Smith Automobile Company
At the beginning of the 20th century, Terry Stafford ran a bicycle shop in Topeka. An article in Scientific American intrigued Stafford and he decided to construct an automobile, even though he had never seen one in person.
“Old Bill” was based on the article description and created great excitement on the streets of Topeka. Stafford drove his car to nearby communities and soon attracted the attention of brothers Anton and Clement Smith, who operated a factory in Topeka.
The Smith brothers specialized in manufacturing artificial limbs, orthopedic and surgical instruments, and trusses. They saw an opportunity to expand their products and hired Stafford as the general manager of the new Smith Automobile Company. In 1902 they began producing the small, lightweight Smith Surreys.
The business relocated to a larger, “state of the art” building with more than 150 employees. Focusing on quality, their motto stated: “Build an automobile at the lowest price at which it can be done well, make it light and strong, and put out no inferior grade.”
Their new larger model, the Veracity, was introduced in 1904, followed in late 1906 by the even larger Great Smith.
Produced until 1911, this car was red with black and gold trimmings and featured elegant upholstery. The Great Smith was right-hand drive and could carry seven passengers—with seating for two in the rear, which could also be folded down or removed. The car featured three forward speeds, one reverse, and could run 15 miles on a gallon of gas. The right foot operated the multi-use pedal, which served as both clutch and brake. The 60 horsepower engine could reach 60 miles per hour. Options included a top, dust cover, side curtains, and a windshield. The 1908 Great Smith was expensive; with extras it sold for $2,787, which translates to $67,220 today.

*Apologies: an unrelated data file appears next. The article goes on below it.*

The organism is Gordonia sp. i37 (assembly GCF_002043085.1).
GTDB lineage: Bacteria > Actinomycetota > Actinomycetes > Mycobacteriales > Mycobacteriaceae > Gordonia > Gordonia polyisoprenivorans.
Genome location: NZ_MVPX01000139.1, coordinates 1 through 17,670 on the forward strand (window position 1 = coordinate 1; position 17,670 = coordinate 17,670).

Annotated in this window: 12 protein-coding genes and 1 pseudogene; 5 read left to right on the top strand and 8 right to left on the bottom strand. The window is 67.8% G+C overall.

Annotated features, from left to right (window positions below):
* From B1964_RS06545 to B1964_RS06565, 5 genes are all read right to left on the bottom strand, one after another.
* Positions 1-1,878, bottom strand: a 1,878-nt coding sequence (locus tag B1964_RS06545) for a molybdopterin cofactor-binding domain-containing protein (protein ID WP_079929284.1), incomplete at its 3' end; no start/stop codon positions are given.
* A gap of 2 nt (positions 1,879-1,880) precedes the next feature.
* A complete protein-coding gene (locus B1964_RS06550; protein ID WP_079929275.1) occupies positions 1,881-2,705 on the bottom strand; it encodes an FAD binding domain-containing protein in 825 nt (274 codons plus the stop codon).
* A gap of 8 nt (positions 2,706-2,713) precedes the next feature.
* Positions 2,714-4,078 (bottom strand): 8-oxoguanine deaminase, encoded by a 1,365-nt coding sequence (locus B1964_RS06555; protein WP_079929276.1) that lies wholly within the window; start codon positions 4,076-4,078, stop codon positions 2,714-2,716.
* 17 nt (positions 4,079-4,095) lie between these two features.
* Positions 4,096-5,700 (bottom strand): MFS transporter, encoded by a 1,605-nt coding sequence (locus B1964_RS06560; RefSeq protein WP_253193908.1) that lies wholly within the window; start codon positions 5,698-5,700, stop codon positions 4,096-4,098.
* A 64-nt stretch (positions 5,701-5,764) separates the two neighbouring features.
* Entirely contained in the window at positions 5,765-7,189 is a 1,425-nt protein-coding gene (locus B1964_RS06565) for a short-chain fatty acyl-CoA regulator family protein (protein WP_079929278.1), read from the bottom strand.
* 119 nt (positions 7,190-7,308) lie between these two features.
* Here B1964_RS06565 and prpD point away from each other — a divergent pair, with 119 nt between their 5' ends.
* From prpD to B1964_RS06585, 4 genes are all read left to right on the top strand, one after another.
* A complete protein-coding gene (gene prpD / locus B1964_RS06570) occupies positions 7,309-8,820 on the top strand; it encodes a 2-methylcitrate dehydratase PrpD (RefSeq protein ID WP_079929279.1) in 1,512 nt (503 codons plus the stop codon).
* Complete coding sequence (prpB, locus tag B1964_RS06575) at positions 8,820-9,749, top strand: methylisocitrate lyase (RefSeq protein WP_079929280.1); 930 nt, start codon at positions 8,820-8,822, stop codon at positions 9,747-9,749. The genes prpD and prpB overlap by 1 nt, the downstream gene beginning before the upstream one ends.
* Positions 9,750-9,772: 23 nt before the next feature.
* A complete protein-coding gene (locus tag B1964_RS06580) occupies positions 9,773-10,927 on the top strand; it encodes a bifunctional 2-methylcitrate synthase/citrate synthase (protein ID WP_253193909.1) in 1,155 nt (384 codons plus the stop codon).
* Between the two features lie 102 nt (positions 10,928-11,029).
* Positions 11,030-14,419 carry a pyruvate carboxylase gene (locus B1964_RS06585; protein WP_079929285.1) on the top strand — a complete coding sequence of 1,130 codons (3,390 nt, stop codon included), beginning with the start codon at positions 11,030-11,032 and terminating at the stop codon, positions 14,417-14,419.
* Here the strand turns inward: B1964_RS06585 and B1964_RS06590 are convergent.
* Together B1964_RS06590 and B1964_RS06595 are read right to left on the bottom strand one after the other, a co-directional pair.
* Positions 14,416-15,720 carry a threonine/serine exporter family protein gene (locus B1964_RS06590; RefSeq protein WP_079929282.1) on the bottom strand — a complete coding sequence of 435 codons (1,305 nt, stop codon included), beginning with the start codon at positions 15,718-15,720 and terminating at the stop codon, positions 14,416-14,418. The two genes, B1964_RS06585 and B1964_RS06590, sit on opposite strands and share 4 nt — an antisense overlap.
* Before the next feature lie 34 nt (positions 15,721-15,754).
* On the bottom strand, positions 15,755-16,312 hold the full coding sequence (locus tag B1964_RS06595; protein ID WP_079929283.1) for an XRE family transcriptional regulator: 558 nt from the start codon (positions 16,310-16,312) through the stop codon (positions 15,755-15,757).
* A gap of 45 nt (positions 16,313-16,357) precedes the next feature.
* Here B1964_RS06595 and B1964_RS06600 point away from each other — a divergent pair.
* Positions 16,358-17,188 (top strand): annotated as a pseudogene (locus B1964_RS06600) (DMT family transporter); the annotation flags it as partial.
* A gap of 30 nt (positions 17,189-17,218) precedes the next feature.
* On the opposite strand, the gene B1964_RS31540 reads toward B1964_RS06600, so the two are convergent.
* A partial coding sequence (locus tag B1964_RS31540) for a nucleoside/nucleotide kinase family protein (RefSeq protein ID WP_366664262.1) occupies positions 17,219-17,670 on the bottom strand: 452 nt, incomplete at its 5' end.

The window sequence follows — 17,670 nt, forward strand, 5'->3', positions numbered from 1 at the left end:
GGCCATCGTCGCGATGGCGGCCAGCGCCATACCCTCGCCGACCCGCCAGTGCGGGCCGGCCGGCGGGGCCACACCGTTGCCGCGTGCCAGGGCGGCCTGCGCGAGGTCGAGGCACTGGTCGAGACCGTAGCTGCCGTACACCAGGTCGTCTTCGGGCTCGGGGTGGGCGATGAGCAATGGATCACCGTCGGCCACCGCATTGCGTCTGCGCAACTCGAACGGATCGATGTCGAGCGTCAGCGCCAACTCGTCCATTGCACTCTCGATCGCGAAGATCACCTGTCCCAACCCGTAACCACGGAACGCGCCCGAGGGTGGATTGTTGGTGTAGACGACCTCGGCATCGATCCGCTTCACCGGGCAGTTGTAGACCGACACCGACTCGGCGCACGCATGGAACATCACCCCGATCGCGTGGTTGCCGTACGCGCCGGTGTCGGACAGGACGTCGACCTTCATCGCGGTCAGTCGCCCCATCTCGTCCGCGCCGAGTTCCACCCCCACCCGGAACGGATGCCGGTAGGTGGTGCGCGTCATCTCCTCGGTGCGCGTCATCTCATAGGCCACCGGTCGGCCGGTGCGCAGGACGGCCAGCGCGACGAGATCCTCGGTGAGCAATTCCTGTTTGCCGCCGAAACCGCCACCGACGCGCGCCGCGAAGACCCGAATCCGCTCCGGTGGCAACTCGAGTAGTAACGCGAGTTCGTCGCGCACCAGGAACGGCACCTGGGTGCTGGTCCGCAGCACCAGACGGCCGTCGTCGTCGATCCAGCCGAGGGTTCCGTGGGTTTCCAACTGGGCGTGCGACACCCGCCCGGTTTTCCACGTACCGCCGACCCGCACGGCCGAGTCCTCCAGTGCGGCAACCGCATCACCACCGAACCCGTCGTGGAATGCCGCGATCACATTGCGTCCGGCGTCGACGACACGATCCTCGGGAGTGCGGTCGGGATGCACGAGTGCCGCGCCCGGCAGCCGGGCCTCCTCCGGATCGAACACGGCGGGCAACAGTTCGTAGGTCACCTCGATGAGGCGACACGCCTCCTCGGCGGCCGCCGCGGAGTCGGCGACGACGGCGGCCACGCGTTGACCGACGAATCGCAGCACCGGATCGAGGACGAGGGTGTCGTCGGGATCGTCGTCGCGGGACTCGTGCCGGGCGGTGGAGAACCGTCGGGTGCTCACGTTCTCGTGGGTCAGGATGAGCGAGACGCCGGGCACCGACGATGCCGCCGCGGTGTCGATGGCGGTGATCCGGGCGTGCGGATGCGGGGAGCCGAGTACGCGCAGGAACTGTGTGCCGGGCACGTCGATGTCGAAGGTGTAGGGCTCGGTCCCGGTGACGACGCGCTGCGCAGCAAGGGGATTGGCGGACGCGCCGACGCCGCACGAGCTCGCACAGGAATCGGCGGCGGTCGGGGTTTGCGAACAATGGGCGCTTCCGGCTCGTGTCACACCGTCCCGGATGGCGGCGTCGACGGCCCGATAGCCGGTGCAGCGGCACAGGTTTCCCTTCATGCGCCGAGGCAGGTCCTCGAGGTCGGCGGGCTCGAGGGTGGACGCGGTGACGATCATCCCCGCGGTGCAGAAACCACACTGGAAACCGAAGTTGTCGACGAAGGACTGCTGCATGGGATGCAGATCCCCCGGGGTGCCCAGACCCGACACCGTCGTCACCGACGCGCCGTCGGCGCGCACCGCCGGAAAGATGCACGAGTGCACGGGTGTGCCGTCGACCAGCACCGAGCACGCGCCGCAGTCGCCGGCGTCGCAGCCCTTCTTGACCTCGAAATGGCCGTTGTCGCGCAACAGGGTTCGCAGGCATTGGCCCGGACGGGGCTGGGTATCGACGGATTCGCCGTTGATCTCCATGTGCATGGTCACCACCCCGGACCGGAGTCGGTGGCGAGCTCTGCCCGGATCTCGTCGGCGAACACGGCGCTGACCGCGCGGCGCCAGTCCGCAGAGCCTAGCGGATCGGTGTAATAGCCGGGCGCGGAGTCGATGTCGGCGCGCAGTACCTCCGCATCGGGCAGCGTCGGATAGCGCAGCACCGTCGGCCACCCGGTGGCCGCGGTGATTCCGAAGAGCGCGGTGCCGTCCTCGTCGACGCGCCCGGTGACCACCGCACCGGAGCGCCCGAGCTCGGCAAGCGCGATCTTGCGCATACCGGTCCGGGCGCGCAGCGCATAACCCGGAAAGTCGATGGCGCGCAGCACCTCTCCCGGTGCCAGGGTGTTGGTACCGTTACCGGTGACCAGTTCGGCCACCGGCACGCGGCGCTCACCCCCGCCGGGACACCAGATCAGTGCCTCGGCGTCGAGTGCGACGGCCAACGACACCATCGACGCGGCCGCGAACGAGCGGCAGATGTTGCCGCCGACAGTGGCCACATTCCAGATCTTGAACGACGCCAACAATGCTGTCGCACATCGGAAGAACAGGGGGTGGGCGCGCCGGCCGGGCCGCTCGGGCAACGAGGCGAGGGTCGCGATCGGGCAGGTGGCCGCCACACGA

The Smith brothers fully understood the need for marketing and found some success with the national press. Displaying a Great Smith at a New York auto show in 1906, their publicist said, “We were swamped with orders, and were obliged to turn down at least 150.” In 1907 they produced a special Great Smith for Arthur Capper, editor and publisher of the Topeka Daily Capital. In May 1908 the brothers entered a Great Smith in the Rocky Mountain Endurance Run near Denver, which Motor Age described as the “roughest road ever traveled by any set of cars in any motor car endurance race ever promoted.” The Great Smith placed third. That October a Great Smith in another promotional event became the first automobile to scale Pike’s Peak. The company’s advertising claimed the car was one of a kind.
Out of the Western Setting Sun comes an Automobile—
a car so strongly, solidly, and substantially built as to attract
the attention of even the Mechanical Expert upon first sight—a
big upstanding powerful, capable car—not a model of another
car, but an individual Road
Locomotive in a class by itself.
“It is the most magnificent running car I ever had anything to do with,” Clement Smith said. “It starts smoothly and gathers speed without a jerk. The engine runs so quietly you would hardly know there was an engine in it.”
Stafford left the company in 1907 and went on to start his own manufacturing firm in Kansas City, which continued to produce Staffords until 1915. While the Smith Automobile Company produced luxury cars, competitors offered cars at a much lower cost. The Ford Motor Company in 1909 introduced the Model T using assembly line construction, which sold for $800. Unable to compete, the Smiths sold their last car in 1911.
Clement Smith continued to manufacture medical products. In 1947, just before his death, he donated his personal 1908 Great Smith to the Kansas Historical Society.
Entry: Smith Automobile Company
Author: Kansas Historical Society
Author information: The Kansas Historical Society is a state agency charged with actively safeguarding and sharing the state's history.
Date Created: June 2010
Date Modified: July 2011
The author of this article is solely responsible for its content.